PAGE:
Tuesday, January 20, 2015

Sleater-Kinney: "No Cities To Love" (album review)

You won't get much argument from people (unless they listen to shitty Top 40 radio) when you say that Sleater-Kinney's new album, No Cities To Love is the most highly-anticipated record of 2015.  The trio's first album in a decade, something we weren't certain we'd ever get,  will come complete with a reunion tour in support.

Despite each having quality projects that they've been working on during Sleater-Kinney's hiatus, the members all seem to have some pent up energy.  The record is an absolute live wire, unleashing a torrent of electricity that fans will be barking for.

The album opens up with "Price Tag", which pulls off the near-impossible by being both angular in the guitar work and meaty on the bottom end.  It's full throttle on "Fangless" and the slick energetic "A New Wave".

Sleater-Kinney attack "Bury Our Friends" with reckless abandon.  They barely hold together as the song careens towards it's doom in a exhilarating thrill ride.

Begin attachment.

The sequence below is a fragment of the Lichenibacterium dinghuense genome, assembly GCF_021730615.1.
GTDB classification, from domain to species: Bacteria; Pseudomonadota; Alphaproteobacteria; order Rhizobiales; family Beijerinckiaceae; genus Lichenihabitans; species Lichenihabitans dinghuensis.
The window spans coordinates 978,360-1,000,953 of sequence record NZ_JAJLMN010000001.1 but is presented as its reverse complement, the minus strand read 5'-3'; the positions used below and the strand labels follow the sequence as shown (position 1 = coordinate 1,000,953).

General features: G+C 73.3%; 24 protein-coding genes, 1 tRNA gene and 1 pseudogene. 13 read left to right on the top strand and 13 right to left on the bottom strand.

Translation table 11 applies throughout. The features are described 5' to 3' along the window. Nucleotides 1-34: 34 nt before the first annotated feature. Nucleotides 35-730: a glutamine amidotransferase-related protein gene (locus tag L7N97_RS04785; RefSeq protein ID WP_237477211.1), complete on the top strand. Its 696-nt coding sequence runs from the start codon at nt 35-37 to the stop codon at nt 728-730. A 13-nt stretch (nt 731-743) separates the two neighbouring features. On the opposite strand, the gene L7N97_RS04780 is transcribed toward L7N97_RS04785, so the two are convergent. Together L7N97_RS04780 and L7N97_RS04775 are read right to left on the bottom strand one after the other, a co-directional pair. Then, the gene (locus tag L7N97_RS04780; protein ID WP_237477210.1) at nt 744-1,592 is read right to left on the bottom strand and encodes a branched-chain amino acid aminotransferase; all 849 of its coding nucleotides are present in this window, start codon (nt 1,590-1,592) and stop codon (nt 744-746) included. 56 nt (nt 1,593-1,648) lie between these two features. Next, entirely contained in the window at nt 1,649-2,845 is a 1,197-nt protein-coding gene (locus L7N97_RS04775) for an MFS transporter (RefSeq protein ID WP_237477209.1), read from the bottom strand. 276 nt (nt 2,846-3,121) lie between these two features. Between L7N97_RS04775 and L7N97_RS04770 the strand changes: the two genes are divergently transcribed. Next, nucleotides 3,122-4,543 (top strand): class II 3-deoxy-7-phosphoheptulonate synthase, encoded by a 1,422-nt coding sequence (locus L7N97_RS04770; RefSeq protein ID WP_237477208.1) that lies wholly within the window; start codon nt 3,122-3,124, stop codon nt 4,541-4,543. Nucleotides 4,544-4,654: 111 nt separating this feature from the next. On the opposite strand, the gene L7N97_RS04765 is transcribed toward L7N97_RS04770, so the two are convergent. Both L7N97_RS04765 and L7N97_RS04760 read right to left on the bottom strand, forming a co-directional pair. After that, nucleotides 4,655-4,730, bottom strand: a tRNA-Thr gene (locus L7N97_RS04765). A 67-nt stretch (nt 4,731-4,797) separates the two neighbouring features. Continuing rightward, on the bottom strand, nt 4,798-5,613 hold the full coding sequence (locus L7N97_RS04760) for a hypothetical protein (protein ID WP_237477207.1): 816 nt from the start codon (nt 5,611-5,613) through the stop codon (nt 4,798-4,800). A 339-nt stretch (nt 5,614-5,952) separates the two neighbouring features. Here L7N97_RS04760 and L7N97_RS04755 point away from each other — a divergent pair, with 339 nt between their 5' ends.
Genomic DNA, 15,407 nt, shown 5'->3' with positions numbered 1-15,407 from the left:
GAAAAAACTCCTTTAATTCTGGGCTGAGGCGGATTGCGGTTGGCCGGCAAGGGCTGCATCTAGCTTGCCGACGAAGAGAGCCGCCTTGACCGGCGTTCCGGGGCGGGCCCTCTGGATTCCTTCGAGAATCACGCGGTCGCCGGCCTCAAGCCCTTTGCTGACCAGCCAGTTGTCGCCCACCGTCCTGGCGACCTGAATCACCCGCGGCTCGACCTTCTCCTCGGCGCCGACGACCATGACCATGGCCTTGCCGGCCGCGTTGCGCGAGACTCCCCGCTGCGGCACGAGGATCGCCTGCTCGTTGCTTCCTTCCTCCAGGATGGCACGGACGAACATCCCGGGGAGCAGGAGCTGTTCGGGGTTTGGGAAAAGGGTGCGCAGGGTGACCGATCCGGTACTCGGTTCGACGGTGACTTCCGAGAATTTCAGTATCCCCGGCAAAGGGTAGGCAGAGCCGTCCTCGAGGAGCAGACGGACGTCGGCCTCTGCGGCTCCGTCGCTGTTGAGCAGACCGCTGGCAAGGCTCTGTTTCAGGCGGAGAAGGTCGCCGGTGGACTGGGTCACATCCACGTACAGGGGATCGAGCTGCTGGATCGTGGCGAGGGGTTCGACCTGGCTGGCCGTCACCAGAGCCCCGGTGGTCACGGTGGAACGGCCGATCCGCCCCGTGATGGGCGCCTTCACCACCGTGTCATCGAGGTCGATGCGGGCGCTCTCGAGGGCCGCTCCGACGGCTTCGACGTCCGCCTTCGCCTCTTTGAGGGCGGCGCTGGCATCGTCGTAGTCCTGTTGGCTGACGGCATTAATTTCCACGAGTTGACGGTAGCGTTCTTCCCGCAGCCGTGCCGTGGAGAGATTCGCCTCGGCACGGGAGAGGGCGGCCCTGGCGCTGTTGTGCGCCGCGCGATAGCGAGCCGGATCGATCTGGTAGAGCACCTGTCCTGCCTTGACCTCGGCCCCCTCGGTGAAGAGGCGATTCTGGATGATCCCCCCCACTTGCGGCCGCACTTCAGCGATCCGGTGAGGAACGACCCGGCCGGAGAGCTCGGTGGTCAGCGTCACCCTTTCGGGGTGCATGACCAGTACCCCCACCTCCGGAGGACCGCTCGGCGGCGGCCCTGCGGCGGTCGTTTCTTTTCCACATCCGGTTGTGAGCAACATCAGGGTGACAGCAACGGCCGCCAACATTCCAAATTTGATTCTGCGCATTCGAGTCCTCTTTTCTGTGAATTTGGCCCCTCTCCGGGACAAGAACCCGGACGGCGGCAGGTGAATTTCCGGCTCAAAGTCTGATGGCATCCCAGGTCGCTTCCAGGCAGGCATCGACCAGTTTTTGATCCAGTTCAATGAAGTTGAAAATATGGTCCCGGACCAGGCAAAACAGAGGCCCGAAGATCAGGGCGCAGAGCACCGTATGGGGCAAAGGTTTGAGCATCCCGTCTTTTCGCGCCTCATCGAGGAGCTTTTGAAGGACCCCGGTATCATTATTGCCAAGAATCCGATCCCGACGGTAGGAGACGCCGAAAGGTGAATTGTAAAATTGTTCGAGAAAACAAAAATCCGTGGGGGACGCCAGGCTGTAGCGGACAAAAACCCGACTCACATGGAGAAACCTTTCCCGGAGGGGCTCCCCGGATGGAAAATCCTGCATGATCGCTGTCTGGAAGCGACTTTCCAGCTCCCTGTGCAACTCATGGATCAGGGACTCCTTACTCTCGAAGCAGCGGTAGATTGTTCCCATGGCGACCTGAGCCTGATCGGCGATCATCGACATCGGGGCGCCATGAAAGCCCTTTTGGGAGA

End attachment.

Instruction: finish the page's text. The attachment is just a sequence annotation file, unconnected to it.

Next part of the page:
The vocals are no more tame than the arrangements.  Corin Tucker screams her way through a myriad of tracks, none more intimidatingly than "Surface Envy".  Her vocals are vintage, with a squealing guitar layered just underneath.

Some harmonies do get thrown into the mix, but they are far from saccharine.  On the title track  they help show a glimpse of pop sensibility, that Sleater-Kinney quickly shrug off.  "Hey Darling" hits with an impact that puts the 'power' in Power Pop.

Everything gets capped off with a sprawling exploration of Prog Rock on "Fade".

Sleater-Kinney play the Sound Academy in Toronto on March 2nd.

Best tracks: "No Cities To Love", "Bury Our Friends"

Track listing for No Cities To Love:

  • Price Tag
  • Fangless
  • Surface Envy
  • No Cities To Love
  • A New Wave
  • No Anthems
  • Gimme Love
  • Bury Our Friends
  • Hey Darling
  • Fade

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